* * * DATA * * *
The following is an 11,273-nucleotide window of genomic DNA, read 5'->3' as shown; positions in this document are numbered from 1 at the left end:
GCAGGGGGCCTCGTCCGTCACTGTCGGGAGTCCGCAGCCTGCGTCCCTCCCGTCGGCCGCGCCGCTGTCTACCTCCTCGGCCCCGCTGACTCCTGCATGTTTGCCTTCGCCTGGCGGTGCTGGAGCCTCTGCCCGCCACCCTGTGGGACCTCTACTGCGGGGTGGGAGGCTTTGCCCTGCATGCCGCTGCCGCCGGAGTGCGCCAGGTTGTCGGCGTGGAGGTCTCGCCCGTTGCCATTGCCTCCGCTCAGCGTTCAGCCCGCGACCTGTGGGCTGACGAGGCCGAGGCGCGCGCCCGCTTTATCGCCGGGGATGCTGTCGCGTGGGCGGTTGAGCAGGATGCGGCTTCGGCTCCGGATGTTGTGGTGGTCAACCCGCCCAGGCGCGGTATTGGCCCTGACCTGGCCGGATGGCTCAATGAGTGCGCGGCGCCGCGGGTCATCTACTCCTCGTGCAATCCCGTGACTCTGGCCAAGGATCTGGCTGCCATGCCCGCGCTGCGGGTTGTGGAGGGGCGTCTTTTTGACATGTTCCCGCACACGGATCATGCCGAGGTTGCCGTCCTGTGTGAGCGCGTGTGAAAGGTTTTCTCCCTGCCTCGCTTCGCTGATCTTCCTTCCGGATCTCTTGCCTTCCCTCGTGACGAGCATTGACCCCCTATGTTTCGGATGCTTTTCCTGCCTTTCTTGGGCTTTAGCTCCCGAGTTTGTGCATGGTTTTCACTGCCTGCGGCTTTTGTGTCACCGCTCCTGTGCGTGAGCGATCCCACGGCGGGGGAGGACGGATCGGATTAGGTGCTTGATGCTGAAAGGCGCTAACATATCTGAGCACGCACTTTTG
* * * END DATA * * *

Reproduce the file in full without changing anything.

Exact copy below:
The following is an 11,273-nucleotide window of genomic DNA, read 5'->3' as shown; positions in this document are numbered from 1 at the left end:
GCAGGGGGCCTCGTCCGTCACTGTCGGGAGTCCGCAGCCTGCGTCCCTCCCGTCGGCCGCGCCGCTGTCTACCTCCTCGGCCCCGCTGACTCCTGCATGTTTGCCTTCGCCTGGCGGTGCTGGAGCCTCTGCCCGCCACCCTGTGGGACCTCTACTGCGGGGTGGGAGGCTTTGCCCTGCATGCCGCTGCCGCCGGAGTGCGCCAGGTTGTCGGCGTGGAGGTCTCGCCCGTTGCCATTGCCTCCGCTCAGCGTTCAGCCCGCGACCTGTGGGCTGACGAGGCCGAGGCGCGCGCCCGCTTTATCGCCGGGGATGCTGTCGCGTGGGCGGTTGAGCAGGATGCGGCTTCGGCTCCGGATGTTGTGGTGGTCAACCCGCCCAGGCGCGGTATTGGCCCTGACCTGGCCGGATGGCTCAATGAGTGCGCGGCGCCGCGGGTCATCTACTCCTCGTGCAATCCCGTGACTCTGGCCAAGGATCTGGCTGCCATGCCCGCGCTGCGGGTTGTGGAGGGGCGTCTTTTTGACATGTTCCCGCACACGGATCATGCCGAGGTTGCCGTCCTGTGTGAGCGCGTGTGAAAGGTTTTCTCCCTGCCTCGCTTCGCTGATCTTCCTTCCGGATCTCTTGCCTTCCCTCGTGACGAGCATTGACCCCCTATGTTTCGGATGCTTTTCCTGCCTTTCTTGGGCTTTAGCTCCCGAGTTTGTGCATGGTTTTCACTGCCTGCGGCTTTTGTGTCACCGCTCCTGTGCGTGAGCGATCCCACGGCGGGGGAGGACGGATCGGATTAGGTGCTTGATGCTGAAAGGCGCTAACATATCTGAGCACGCACTTTTG